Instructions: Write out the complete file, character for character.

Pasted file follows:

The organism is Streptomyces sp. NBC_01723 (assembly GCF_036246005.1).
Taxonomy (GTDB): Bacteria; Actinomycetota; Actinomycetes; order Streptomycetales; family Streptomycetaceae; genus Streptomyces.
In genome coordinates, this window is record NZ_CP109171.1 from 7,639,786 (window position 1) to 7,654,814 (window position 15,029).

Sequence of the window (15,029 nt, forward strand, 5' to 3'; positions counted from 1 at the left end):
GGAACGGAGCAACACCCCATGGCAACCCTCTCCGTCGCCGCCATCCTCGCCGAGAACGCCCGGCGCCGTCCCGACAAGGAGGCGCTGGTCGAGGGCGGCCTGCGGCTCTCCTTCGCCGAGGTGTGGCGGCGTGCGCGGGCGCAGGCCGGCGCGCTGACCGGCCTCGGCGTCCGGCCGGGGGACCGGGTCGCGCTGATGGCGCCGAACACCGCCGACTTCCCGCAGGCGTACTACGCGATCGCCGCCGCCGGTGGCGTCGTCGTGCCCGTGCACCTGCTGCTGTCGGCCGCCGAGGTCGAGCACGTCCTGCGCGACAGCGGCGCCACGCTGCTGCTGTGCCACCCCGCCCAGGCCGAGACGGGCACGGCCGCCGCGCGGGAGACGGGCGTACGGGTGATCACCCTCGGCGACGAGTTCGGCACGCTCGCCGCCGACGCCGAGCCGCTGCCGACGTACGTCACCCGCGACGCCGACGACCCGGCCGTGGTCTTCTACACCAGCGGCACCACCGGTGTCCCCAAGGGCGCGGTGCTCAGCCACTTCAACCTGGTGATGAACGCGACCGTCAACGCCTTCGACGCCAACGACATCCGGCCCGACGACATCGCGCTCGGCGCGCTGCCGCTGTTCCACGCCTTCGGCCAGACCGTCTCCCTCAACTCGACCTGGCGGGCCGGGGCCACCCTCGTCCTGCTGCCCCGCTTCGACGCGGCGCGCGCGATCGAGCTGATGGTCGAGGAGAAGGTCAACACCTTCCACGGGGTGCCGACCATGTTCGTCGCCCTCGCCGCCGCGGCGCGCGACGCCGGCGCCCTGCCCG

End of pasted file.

The organism is Streptomyces sp. NBC_01723 (assembly GCF_036246005.1).
Taxonomy (GTDB): Bacteria; Actinomycetota; Actinomycetes; order Streptomycetales; family Streptomycetaceae; genus Streptomyces.
In genome coordinates, this window is record NZ_CP109171.1 from 7,639,786 (window position 1) to 7,654,814 (window position 15,029).

Sequence of the window (15,029 nt, forward strand, 5' to 3'; positions counted from 1 at the left end):
GGAACGGAGCAACACCCCATGGCAACCCTCTCCGTCGCCGCCATCCTCGCCGAGAACGCCCGGCGCCGTCCCGACAAGGAGGCGCTGGTCGAGGGCGGCCTGCGGCTCTCCTTCGCCGAGGTGTGGCGGCGTGCGCGGGCGCAGGCCGGCGCGCTGACCGGCCTCGGCGTCCGGCCGGGGGACCGGGTCGCGCTGATGGCGCCGAACACCGCCGACTTCCCGCAGGCGTACTACGCGATCGCCGCCGCCGGTGGCGTCGTCGTGCCCGTGCACCTGCTGCTGTCGGCCGCCGAGGTCGAGCACGTCCTGCGCGACAGCGGCGCCACGCTGCTGCTGTGCCACCCCGCCCAGGCCGAGACGGGCACGGCCGCCGCGCGGGAGACGGGCGTACGGGTGATCACCCTCGGCGACGAGTTCGGCACGCTCGCCGCCGACGCCGAGCCGCTGCCGACGTACGTCACCCGCGACGCCGACGACCCGGCCGTGGTCTTCTACACCAGCGGCACCACCGGTGTCCCCAAGGGCGCGGTGCTCAGCCACTTCAACCTGGTGATGAACGCGACCGTCAACGCCTTCGACGCCAACGACATCCGGCCCGACGACATCGCGCTCGGCGCGCTGCCGCTGTTCCACGCCTTCGGCCAGACCGTCTCCCTCAACTCGACCTGGCGGGCCGGGGCCACCCTCGTCCTGCTGCCCCGCTTCGACGCGGCGCGCGCGATCGAGCTGATGGTCGAGGAGAAGGTCAACACCTTCCACGGGGTGCCGACCATGTTCGTCGCCCTCGCCGCCGCGGCGCGCGACGCCGGCGCCCTGCCCG